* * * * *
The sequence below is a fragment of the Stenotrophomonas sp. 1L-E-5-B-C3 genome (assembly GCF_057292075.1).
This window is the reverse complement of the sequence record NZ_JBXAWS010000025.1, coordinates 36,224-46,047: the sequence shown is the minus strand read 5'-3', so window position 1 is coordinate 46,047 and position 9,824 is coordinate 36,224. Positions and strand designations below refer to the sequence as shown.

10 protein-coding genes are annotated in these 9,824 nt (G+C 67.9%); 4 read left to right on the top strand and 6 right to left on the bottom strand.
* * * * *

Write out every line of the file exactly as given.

The sequence below is a fragment of the Stenotrophomonas sp. 1L-E-5-B-C3 genome (assembly GCF_057292075.1).
This window is the reverse complement of the sequence record NZ_JBXAWS010000025.1, coordinates 36,224-46,047: the sequence shown is the minus strand read 5'-3', so window position 1 is coordinate 46,047 and position 9,824 is coordinate 36,224. Positions and strand designations below refer to the sequence as shown.

10 protein-coding genes are annotated in these 9,824 nt (G+C 67.9%); 4 read left to right on the top strand and 6 right to left on the bottom strand.